Rick Remender: (laughs) No, they haven't figured out the jeeps, or how to get the gas. But there are a lot of them. There are warlords riding on woolly mammoths; trained saber tooth tigers, giant ants. We have some fun with that stuff. It's very much just trying to conceive of cool #$%* for Wayshack to draw. Taking that original outline I have, and then re-tweaking things here and there. But, it's also interesting to see a story from a decade ago kind of come to life. Let it be what it was, which is a writing style and approach to things that I've sort of changed. It's kind of a fun exercise, re-dialouging scripts that come from deep in my past.
Elliott Serrano: What was it like looking at Rick Remender from ten years ago?
Rick Remender: You know, there's good and bad. I can't help but to look at anything, as soon as I finish a comic and it goes to print, I'm always seeing what didn't work and I'm very critical. But in terms of this there was some rule-breaking that I'm not sure I would do today, that led to some interesting things happening. At the end of the day, it's been fun. And that's only because of John Wayshack and Jordan Boyd, and taking these (ideas) and breathing life into this fever dream I had ten years ago. And here it is coming together. It really is a lost comic from my first run at Image Comics.
Elliott Serrano: Has anything changed with DEVOLUTION because of the collaboration with Wayshack and Boyd? Maybe you thought this was the way you envisioned it but went "wow, we're going with what they're doing" instead?
Rick Remender: I mean yeah, sure. And you have to let the artists add their own thing to it. I help guide, and I try to add notes when they're valuable. But ultimately you leave it to the art team to decide these things. And they've done a tremendous job. Wayshack came up with Jerome Opena and the two of those guys were two of my very favorite artists going back to my days in San Francisco. And so I've always wanted to work with Jon. And Jordan is obviously one of the very best colorists in comics, and someone I'm using on "Deadly Class" and hope to continue to work with. So you pick good people and kind of get out of the way and see what they do.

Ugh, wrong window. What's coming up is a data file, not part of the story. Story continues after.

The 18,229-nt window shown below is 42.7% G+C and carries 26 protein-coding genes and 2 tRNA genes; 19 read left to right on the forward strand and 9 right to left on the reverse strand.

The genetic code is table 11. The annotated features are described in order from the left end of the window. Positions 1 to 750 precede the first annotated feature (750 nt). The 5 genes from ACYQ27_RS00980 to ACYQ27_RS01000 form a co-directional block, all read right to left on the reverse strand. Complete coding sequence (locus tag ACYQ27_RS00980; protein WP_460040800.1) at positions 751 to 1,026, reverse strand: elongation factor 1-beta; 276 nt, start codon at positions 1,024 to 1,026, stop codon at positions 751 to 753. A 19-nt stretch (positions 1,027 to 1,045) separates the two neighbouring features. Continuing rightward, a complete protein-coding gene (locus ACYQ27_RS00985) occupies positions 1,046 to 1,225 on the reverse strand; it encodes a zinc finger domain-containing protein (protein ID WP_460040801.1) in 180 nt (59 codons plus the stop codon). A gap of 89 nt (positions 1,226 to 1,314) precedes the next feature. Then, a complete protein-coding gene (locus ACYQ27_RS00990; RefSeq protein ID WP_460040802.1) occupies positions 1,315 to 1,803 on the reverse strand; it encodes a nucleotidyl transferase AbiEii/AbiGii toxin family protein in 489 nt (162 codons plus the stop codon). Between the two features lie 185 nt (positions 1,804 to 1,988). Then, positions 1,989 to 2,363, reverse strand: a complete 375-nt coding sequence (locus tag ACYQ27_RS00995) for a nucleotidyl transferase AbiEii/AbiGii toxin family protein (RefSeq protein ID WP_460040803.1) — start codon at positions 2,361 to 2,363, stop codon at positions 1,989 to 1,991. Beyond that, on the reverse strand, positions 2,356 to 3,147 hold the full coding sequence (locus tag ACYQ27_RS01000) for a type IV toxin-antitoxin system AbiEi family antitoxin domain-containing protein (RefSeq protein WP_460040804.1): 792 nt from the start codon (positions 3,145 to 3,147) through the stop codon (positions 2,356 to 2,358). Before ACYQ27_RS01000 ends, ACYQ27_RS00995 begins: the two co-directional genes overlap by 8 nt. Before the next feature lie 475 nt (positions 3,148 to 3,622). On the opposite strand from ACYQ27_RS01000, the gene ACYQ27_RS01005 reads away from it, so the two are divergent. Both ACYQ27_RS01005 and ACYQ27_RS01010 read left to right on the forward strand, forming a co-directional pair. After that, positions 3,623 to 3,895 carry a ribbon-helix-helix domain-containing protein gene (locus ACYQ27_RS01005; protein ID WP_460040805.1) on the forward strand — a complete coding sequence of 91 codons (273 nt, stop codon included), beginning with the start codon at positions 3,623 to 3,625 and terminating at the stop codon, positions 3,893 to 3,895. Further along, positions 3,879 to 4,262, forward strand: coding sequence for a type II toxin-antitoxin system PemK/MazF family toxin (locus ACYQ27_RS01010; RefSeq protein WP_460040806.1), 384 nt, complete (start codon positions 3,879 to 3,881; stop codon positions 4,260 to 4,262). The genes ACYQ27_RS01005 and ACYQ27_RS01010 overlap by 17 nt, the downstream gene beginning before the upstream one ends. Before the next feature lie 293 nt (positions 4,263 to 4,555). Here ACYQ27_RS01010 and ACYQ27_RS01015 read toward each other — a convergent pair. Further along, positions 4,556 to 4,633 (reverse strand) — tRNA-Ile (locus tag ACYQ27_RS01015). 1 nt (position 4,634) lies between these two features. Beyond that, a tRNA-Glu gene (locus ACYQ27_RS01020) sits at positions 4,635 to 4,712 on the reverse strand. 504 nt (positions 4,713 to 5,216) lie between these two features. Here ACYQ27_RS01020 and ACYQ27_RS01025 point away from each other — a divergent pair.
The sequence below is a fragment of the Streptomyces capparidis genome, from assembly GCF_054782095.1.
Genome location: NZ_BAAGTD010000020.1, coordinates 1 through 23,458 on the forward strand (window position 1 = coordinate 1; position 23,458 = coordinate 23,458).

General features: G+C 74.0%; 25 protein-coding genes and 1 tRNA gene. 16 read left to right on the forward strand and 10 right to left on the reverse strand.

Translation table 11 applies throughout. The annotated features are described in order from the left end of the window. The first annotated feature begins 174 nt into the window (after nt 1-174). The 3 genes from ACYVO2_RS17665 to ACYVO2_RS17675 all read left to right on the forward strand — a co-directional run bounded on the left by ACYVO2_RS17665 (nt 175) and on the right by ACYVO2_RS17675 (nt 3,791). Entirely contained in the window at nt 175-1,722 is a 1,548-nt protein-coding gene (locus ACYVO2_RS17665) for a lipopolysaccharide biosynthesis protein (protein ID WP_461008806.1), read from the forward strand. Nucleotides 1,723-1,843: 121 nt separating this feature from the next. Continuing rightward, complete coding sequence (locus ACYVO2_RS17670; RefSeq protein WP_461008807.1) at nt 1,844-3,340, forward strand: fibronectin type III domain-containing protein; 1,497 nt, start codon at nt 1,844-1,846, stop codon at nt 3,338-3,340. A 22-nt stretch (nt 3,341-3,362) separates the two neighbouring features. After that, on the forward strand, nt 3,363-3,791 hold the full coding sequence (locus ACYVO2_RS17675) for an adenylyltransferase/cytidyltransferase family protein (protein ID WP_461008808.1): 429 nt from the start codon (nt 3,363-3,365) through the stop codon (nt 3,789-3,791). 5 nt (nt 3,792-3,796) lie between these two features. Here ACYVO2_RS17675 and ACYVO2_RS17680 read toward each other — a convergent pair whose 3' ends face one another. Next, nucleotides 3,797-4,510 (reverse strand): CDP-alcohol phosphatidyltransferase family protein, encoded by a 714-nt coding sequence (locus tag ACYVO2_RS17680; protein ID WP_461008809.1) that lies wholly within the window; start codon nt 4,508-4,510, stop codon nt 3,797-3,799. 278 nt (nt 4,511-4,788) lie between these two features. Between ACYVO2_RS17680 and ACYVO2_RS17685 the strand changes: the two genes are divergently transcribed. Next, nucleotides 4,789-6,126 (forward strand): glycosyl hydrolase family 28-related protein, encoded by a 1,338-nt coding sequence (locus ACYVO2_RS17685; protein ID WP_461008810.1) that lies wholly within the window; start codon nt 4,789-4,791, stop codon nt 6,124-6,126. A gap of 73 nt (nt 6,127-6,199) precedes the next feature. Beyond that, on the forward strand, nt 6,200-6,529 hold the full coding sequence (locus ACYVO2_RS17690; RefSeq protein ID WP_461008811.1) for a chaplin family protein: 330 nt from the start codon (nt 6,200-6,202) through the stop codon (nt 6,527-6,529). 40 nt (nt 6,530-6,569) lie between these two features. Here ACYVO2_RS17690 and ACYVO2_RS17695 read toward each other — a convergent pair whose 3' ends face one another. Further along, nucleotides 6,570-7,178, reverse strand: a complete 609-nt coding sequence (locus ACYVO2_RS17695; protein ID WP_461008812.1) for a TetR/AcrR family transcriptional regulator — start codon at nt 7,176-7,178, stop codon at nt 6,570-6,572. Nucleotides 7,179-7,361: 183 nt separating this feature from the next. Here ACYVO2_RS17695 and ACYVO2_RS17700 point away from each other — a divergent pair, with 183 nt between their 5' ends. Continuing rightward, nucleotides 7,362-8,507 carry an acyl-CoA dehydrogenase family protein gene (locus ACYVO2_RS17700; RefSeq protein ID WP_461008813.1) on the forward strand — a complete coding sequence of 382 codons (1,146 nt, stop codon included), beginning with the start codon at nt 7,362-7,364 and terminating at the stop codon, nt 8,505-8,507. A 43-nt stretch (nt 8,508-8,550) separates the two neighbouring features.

Elliott Serrano: It's interesting that you have the heroine of Arab descent. Considering the current political climate, is it something that you thought about changing?
Rick Remender: Uh, no. I mean why?
Elliott Serrano: Well you have Americans - I won't say all Americans, I'll call them "Donald Trump's Americans" - who just have an issue with Arabs and folks from the Middle East.
Rick Remender: Yeah, well f@#$ pandering to stupid people!
Elliott Serrano: (laughs) alright.
Rick Remender: No, I don't ever consider stupid people. That never crosses my mind. The character has a reason for being from Saudi Arabia that plays into her character, and who her father was, and why shes now on her journey to the tech region in San Francisco. It paints her perspective on the dilema, you know?
Elliott Serrano: Anything about the book you're really looking forward to the readers seeing?
Rick Remender: Just seeing John Wayshack illustrate crazy Neanderthals, woolly mammoths, giant spiders, and eventually some very strange things that come in the last few issues. It's a visual feast what Jon and Jordan have done here. Hopefully people pick it up and fall in love with these guys the same way that I have.
Elliott Serrano: Okay, quick sidebar, a DEVOLUTION movie gets made, what's your dream cast?
Rick Remender: (pause) I'm sorry, off the top of my head, I've got nothing. I'm terrible at the fantasy football of casting stuff. I have to dig through photos and really remind myself of actors and actresses before I can ever hit on any of that.
Elliott Serrano: Okay, what would be one toy or action figure that you'd like to be made from the comic?
Rick Remender: (pause) Nazi Gil is one of the coolest villain designs I've ever seen. The way John designed our redneck, Nazi militant monster man (laughs), I think he'd be a pretty great toy.